Make sure you know what people are saying about you online and offline. A customer issue can – and will – escalate quickly, and publicly, depending on the individual.  Run reputation roulette with your team. What are the issues, real or perceived, that a competitor or a disgruntled former employee might use to smear you?

2. Understand social media

Social media is so much more than cats and Kardashians – you need to be where your customers are and the fact is you can’t afford not to be social. Embrace it!

3. Be proactive – track and monitor

Even if you’re the CEO, you need to know what is being said about your company – this is not something to quarantine with marketing.

There are plenty of tools available from Google Alerts (which sends you an email when something is published on your area of interest) through to platforms like Tweetdeck and Hootsuite which allow you to track multiple issues and accounts and schedule posts.

4. Implement a reputation protection plan

If you don’t already have a plan in place to identify and manage reputation risks, get cracking. It needs to embrace your social media strategy, your team, your audiences and areas of exposure. Preparedness really is next to godliness when it comes to managing an issue. You and your team need to know who’s doing what when a crisis emerges.

5. Respond quickly

If and when something goes wrong, make sure you communicate quickly, following the 3 R’s of regret, reason, remedy. Acknowledge the situation. Express your sympathy for those impacted. Provide context and clarity on what happens next. Communicate, communicate, communicate.

6. Be truthful and direct

It’s ok to say that you don’t know the answer. Never, ever wing it.

7. Deliver on high quality services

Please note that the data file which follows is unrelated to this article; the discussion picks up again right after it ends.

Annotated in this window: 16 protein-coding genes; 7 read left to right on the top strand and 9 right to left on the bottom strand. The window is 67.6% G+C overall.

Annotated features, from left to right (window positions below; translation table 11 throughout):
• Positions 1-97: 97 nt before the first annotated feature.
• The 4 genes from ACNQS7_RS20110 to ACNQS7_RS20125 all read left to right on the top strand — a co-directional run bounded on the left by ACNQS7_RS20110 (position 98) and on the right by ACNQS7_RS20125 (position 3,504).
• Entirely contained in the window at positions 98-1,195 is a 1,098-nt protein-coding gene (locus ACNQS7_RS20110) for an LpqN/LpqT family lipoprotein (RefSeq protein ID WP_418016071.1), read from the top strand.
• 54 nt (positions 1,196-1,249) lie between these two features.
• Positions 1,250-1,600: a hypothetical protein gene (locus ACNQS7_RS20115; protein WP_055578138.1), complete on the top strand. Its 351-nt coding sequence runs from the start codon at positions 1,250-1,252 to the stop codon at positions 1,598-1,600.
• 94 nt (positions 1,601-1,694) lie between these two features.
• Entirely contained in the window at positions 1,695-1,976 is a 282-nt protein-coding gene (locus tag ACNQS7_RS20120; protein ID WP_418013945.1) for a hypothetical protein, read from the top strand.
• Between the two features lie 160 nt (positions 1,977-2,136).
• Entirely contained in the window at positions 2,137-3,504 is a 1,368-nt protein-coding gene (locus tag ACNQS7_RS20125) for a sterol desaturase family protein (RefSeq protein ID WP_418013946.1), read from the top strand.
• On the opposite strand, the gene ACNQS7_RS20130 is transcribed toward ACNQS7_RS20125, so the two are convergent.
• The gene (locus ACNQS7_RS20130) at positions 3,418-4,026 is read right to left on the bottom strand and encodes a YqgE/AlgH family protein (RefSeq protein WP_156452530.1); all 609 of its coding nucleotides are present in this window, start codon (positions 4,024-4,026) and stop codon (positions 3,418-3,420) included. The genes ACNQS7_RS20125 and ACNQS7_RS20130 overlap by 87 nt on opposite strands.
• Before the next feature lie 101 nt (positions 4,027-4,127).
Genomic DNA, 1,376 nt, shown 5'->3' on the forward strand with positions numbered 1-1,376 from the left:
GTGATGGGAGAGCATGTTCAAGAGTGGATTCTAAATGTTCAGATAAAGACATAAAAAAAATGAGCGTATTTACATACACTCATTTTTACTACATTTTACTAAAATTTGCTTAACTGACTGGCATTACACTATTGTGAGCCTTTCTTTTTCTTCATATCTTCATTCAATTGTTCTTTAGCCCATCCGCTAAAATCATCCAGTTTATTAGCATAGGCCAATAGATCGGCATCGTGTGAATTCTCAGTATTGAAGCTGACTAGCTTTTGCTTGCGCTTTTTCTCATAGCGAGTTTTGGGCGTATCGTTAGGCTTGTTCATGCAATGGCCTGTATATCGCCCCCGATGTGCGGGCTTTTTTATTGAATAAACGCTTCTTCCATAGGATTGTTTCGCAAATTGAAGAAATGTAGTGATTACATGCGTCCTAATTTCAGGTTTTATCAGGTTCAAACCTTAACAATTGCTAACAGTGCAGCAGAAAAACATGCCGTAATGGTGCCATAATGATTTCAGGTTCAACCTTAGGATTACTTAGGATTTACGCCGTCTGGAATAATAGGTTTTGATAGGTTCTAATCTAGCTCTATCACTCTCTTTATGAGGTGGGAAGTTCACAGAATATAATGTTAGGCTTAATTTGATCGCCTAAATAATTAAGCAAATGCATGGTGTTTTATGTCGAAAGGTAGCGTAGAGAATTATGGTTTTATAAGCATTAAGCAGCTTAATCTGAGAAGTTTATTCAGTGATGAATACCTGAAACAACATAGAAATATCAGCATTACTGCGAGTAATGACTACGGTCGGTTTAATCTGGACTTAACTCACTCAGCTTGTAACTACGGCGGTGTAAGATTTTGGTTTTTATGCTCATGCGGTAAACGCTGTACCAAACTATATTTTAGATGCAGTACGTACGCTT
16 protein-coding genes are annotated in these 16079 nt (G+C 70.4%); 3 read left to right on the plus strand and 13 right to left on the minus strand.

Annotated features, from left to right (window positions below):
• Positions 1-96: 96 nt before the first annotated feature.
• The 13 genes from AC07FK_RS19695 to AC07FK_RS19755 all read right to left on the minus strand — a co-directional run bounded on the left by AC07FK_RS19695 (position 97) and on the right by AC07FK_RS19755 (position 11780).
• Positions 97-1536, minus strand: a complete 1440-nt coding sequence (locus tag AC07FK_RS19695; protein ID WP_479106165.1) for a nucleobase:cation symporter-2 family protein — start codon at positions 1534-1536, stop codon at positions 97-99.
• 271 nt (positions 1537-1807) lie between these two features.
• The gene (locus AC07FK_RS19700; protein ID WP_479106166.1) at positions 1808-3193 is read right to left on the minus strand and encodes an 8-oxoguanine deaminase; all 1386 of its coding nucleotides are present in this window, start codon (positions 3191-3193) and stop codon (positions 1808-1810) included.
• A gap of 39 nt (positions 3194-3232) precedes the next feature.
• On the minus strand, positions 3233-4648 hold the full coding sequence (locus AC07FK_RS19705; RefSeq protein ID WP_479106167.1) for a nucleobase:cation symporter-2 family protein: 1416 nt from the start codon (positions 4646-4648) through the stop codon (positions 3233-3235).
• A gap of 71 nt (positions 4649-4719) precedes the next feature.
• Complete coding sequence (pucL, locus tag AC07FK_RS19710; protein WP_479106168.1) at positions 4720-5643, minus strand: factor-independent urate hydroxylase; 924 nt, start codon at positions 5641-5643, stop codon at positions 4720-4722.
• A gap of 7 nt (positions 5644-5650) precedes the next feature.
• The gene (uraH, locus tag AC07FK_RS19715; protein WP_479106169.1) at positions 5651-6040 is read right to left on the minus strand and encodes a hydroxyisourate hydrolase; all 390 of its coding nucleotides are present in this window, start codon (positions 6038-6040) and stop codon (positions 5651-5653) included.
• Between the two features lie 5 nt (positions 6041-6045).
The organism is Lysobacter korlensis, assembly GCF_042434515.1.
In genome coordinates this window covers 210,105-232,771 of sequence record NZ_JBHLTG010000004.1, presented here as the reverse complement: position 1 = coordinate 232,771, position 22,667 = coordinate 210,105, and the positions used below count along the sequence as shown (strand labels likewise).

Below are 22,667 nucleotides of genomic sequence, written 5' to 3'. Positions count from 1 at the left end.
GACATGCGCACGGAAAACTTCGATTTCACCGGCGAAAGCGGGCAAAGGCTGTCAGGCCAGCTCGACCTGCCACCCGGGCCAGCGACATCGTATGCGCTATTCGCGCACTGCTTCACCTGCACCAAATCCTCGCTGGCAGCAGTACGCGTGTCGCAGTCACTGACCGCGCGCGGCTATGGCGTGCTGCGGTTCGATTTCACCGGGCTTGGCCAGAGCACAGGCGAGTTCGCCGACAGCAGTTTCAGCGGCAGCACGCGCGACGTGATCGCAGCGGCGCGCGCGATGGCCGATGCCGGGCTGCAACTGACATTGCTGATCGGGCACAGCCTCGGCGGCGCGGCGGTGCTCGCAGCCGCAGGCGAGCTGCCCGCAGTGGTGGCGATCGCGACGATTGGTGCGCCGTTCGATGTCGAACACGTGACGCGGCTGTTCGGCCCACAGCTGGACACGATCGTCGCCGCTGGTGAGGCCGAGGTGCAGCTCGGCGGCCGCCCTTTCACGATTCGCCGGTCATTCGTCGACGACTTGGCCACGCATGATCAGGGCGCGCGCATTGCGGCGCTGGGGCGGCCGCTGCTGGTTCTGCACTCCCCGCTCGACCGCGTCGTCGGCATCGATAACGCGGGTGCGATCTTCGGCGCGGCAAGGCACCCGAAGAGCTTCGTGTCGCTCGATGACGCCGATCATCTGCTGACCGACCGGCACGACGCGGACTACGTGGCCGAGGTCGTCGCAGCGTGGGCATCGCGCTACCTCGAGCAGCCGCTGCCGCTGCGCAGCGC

Your reputation is built on your actions as well as your words.

8. Know your key messages

Your key messages need to be consistent and complementary across your audiences – this is particularly important when you are under the spotlight.

9. Plan, test, rehearse and revise

Organisations that plan for failures, plan to succeed. A detailed reputation management plan is critical. It’s also a work in progress and needs to be updated on a regular basis to ensure alignment with your market.

10. Choose the correct communication channels

Make sure that you’re communicating through the channels which your audiences are using – that means that social media should be a critical part of your reputation management strategy

Cognitive biases lead us to see the world as we’d like it to be not how it is. The reality is that we favour evidence supporting our preconceptions, fail to notice others’ behaviour and ignore problems we haven’t experienced. The process of preparing your reputation protection strategy is at its best when it reflects the input of an appropriate cross-section of your business.

Compare and contrast your advertising and marketing spend with your investment in your reputation. Typically, unprepared organisations have to spend at least three times the normal annual marketing budget in the aftermath of a disaster to rebuild customer confidence and regain market share.

What are you waiting for?